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Mild Mannered Reviews - JLA Comics

JLA #94

JLA #94

Scheduled to arrive in stores: March 10, 2004

Cover date: May 2004

Writer: Chris Claremont
Penciller: John Byrne
Inker: Jerry Ordway

The Tenth Circle - Part 1: "Suffer the Little Children"

John-Paul Zito Reviewed by: John-Paul Zito

Manitou searches his new world for the source of a new evil he feels surfacing. Before he can do anything about it, however, he's smothered by rabid mystical bats.

Speaking of bats... In Gotham City Batman helps the police in the investigation of a young girl whose body is found in an alley. She appears to be originally from outside the neighborhood and one of many missing children reported lately, but the first to turn up dead.

Meanwhile in Metropolis Superman is taking a quick sweep through the city when he comes upon a bunch of back alley teenagers freely entering an armored van. He swoops down for a closer look when he's suddenly attacked by a monosyllabic brute in a purple robe named Grunt. They engage in fisticuffs but a young girl, with the power to apparently control minds, stops Superman and turns him into a mindless slave. The children rush onto the van and speed off.

The Flash reports to the Watchtower after investigating a missing girl in Central City but only discovering a strange symbol drawn on a piece of paper. The JLA mobilize and share information.

On an island jail head quarters what appears to be the new (Old?) Doom Patrol bicker about fighting to get into the fray of super heroics involving the missing children but their mysterious wheelchair bound leader forbids them from doing so.

Wonder Woman and J'onn head out to find Manitou in the desert but all that's left of him is his seeing stones. Wonder Woman Snatches them up and returns to the Watch Tower so that the Atom can examine them.

A couple hours outside Metropolis the Armored van pulls up outside a mansion. The children exit along with Superman and are greeted by the Crucifier, a vampire. He's so pleased to see the mindless Superman that he turns Superman into a vampire in order to ensure his eternal servitude.

Later Superman arrives in San Francisco where Faith is going about her daily life. When Superman attacks her she tries to fight back but she's no match for the man of steel. He makes short work of her and returns her to his vampire leader.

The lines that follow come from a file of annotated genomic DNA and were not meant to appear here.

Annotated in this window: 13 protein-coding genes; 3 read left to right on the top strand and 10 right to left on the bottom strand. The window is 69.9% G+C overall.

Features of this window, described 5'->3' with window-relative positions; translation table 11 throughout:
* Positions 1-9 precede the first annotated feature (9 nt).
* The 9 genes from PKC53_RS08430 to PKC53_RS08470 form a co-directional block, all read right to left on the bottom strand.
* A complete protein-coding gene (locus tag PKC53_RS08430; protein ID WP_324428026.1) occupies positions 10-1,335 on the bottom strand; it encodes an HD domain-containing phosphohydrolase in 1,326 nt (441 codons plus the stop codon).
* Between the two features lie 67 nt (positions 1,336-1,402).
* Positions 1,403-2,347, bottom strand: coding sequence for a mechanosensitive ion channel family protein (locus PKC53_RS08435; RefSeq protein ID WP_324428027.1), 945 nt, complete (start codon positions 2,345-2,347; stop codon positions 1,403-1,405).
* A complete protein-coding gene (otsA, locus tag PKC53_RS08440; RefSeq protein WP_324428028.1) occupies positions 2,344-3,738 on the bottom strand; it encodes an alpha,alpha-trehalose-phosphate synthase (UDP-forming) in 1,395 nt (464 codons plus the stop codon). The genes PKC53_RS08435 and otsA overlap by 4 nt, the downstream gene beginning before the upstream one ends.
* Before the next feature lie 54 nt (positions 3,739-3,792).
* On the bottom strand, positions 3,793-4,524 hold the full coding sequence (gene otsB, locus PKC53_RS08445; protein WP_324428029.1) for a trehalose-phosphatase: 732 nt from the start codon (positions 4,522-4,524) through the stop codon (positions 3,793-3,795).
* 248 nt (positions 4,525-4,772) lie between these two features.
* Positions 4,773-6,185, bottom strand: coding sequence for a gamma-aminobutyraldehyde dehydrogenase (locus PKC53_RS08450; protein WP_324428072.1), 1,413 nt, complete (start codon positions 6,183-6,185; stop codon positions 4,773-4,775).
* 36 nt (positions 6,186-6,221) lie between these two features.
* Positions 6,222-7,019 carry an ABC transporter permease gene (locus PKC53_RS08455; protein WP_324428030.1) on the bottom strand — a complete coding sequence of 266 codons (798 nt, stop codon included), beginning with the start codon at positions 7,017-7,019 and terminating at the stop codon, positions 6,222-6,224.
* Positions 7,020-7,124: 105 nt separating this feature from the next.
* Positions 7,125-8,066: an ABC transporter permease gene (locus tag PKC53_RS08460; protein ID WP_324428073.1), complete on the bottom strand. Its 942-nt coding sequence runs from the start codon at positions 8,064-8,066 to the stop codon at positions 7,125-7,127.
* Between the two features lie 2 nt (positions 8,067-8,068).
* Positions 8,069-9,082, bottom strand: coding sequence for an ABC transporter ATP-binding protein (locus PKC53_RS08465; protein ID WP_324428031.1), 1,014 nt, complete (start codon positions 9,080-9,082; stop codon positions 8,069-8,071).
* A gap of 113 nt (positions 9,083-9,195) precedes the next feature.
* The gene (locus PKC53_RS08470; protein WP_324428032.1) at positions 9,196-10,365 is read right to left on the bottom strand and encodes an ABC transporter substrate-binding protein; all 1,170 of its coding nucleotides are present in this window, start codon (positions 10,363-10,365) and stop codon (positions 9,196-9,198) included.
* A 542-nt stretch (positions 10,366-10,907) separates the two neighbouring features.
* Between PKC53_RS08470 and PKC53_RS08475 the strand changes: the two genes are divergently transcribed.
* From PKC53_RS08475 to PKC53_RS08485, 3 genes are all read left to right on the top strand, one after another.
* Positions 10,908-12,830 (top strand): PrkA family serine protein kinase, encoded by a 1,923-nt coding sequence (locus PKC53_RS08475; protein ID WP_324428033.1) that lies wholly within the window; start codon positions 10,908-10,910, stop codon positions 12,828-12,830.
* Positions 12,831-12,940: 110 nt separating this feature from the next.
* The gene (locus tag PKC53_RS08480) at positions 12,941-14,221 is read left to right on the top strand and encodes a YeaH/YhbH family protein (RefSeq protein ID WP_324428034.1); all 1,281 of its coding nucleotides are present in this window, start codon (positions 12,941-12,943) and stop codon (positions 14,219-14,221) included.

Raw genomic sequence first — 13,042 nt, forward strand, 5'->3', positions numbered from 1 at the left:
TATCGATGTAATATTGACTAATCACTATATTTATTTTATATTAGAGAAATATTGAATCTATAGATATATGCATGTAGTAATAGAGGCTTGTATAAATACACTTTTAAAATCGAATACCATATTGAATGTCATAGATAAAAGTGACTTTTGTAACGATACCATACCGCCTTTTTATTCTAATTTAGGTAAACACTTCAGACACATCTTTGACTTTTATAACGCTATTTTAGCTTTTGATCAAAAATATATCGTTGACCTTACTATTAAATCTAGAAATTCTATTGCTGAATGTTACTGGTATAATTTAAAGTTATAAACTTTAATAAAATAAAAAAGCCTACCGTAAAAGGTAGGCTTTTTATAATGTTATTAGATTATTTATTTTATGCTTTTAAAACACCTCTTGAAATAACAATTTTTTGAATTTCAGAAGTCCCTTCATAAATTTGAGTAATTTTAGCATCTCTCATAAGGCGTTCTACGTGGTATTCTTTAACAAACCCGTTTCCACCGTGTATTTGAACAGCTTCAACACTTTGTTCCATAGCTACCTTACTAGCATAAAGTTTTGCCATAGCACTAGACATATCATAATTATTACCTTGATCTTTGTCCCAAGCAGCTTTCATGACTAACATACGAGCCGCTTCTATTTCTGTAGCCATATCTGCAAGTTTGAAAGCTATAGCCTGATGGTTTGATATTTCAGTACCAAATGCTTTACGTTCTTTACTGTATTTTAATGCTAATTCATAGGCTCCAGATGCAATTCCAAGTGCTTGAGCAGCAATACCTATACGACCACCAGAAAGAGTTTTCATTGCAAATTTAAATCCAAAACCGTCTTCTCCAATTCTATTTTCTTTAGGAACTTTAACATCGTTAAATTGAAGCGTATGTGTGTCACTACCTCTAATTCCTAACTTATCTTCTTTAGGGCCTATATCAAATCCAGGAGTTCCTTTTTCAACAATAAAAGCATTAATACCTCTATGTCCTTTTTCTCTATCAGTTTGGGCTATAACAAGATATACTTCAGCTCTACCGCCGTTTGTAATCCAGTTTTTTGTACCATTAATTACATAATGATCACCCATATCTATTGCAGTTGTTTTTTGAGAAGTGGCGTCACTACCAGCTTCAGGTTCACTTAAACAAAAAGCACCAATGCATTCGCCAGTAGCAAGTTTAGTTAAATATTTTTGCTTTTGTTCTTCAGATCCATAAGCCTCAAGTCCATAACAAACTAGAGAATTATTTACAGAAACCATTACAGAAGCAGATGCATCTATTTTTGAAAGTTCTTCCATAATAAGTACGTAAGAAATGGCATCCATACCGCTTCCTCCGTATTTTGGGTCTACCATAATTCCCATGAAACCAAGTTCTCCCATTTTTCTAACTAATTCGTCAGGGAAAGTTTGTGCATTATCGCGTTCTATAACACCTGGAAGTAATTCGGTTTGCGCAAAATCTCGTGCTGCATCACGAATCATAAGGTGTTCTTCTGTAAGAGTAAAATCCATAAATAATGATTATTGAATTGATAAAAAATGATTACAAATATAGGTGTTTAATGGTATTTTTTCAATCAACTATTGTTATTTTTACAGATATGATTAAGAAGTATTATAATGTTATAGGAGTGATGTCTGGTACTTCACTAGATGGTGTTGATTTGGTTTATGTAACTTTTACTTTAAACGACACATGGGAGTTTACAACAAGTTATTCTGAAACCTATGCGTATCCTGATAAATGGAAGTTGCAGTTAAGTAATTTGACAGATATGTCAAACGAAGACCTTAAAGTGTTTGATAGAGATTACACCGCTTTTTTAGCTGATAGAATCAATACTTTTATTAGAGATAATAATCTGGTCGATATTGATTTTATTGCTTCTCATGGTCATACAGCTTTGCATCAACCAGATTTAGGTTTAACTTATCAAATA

To Be Continued...

2Story - 2: This was disappointing. The much anticipated reunion of these creative giants had many fan boys salivating. But instead of the magic these two created in their character driven X-men work from many years ago they fall into the problems so many creators do when handling DC's big guns. They use plot driven stories where the vibrant and wonderful cast are reduced to little more then game pieces moved around a board to simply act out exposition.

In this case the plot of this "plot driven story" is very weak. Missing children, possibly metas, are being abducted by a vampire with an under-cut hair do. On top of that now Superman is his vampiric slave. Not to be a fan-boy myself but Jeph Loeb already covered Superman and Vampires in a very clever issue of Superman a few years ago. In it the vampire is vaporized as soon as he tastes Big Blue's yellow sun powered blood.

Add to this the strange and out of place guest appearance of the Doom Patrol as if they had never met before and you have a pretty shoddy piece of work. I'm confused by this but news that John Byrne has a new Doom Patrol series in the works doesn't surprise me. It sort of cheapens the reunion to know they only got together to promote a new book.

2Art - 2: I must confess I first noticed a decline in John Byrne's work during Spider-Man Chapter One, so long ago. His once realistic style has actually regressed into a inky mid-70's style with very little dynamic about it. There is no bigger fan of John Byrne's Man of Steel mini-series than me. I own several copies all of which have been read so many times they're terribly worn out. But now some 20 years later I find his style bland. Maybe the coloring techniques or the inks are off, but John Byrne's characters don't have the impact they once had.

Now I understand the need for an artist to explore his figures and style. I respect it and in most cases I enjoy seeing the progression of the work. The same situation with Christ Bachelo, where he morphed styles almost over night, was exciting to me as he became more interpretive and experimental. However, what I feel we have here is a style that not only accentuates the banal nature of the story line but is also a regression of sorts for one of my favorite and most beloved Superman artists of all time.

2Cover Art - 2: The comic is about vampires and purple robed runaways. Why aren't they on the cover? Superman being a vampire is a bigger deal than the Man of Steel throwing down with newbie Faith. You'd think it would get more attention on the rack as opposed to Superman's fight with a virtual unknown.

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Note: Month dates are from the issue covers, not the actual date when the comic went on sale.

January 2004

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